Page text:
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Extraordinary free improvisation (and let's face it, the word "extraordinary" is used far too often these days) tends to be sound that reinvents the significance or implications of music. These days, whenever percussionist Eddie Prevost is involved in the process, the extraordinary becomes the custom.
The session in London grew out of Prévost's regular workshop for improvisers, and features fellow Brit violinist Matt Milton, plus Lebanese bass clarinetist Bachir Saade and the French bassist Nicholas Christian. While Milton and Prévost have worked together and Saade and Christian have recorded a duo, this is the first outing for this particular quartet.
At lower volumes the music can be barely perceptible as a live recording, because the four interact and work as one sound unit. No flights of soloing or noise runs are heard. Saade's breathy bass clarinet recalls Axel Dorner's trumpet vocalizations, organizing his sound around breath and the meditative implications of sound, or the absence of sound. Likewise, Prévost, Milton, and Christian are complicit in this prayer. The quartets' inconspicuous playing might be mistaken for an ambient recording.
That is at low volume.
Turn up the amplification and the listening experience changes. What was once ambient is now a flurry of activity. Like peering inside a beehive, the musicians are in constant motion. Their activity, barely noticeable on the calm surface, creates this bubble of sound. In other words, these musicians are hard at work, their seemingly ordinary sound is, in fact, extraordinary.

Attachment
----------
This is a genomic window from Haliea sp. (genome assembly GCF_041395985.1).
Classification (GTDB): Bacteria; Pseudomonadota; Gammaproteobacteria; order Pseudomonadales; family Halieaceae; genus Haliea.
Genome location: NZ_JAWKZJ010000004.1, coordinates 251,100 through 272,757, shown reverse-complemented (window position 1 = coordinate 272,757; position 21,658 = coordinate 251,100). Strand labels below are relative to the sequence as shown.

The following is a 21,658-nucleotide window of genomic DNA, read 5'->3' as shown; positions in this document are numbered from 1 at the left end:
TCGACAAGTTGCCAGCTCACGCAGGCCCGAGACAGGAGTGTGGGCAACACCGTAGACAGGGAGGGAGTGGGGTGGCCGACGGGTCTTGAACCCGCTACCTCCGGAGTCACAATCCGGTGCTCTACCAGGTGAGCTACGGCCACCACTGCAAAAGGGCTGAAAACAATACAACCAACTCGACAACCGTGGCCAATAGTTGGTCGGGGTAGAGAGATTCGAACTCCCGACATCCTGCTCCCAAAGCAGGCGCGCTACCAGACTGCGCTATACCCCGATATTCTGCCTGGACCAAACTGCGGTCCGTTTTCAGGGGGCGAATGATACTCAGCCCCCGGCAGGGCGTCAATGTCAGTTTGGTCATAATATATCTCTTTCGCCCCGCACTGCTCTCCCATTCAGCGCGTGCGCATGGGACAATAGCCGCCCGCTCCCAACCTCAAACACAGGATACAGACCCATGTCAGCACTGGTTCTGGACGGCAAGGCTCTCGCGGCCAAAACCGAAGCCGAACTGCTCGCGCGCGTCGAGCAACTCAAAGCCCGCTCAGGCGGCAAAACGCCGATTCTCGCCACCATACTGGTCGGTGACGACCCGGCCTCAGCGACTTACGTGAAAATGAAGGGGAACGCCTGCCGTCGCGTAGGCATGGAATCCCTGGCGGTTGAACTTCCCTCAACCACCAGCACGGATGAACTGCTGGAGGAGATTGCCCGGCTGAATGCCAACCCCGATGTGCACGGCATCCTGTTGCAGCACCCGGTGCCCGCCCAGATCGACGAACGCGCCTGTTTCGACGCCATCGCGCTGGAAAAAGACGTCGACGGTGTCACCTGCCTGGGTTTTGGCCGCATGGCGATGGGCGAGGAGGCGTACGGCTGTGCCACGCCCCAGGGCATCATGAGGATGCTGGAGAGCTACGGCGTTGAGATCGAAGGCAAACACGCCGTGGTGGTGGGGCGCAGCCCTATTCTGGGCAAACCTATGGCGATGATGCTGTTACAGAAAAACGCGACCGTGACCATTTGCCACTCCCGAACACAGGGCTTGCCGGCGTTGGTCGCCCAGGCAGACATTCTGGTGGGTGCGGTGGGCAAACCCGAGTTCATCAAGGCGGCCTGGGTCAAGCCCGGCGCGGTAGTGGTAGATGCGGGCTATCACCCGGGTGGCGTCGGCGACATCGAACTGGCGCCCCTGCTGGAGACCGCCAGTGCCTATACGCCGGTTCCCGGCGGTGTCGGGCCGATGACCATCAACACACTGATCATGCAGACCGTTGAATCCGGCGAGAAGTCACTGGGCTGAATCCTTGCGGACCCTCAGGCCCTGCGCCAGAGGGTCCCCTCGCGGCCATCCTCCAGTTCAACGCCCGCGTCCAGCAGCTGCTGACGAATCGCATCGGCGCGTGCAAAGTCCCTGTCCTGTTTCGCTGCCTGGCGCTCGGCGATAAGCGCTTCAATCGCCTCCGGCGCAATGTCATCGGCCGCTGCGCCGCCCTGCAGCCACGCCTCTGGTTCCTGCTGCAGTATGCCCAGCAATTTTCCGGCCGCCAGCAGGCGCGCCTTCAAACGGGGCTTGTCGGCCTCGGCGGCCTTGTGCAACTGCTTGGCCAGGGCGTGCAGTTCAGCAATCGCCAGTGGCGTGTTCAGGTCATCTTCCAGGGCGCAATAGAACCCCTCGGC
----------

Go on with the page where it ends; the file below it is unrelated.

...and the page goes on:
Track Listing: Song One; Song Two; Song Three; Song Four; Song Five.
Personnel: Nicholas Christian: electric bass; Matt Milton: violin; Eddie Prévost: percussion; Bachir Saade: bass clarinet.
I grew up listening to mainstream '70s rock then ended up on the staff at the college paper at San Diego State, and volunteered to review heavy metal LPs. My second semester, the music editor dropped a Fenton Robinson LP on my desk, Night Flight. You like metal; they play guitar--he plays guitar, the editor told me
I grew up listening to mainstream '70s rock then ended up on the staff at the college paper at San Diego State, and volunteered to review heavy metal LPs. My second semester, the music editor dropped a Fenton Robinson LP on my desk, Night Flight. You like metal; they play guitar--he plays guitar, the editor told me. If we don't run a review, Alligator Records is going to stop servicing us.
Night Flight opened up a whole new world for me--the blues led me, inevitably, to Basie, who led to Duke, who led to Mingus, who led to Miles, who led to ...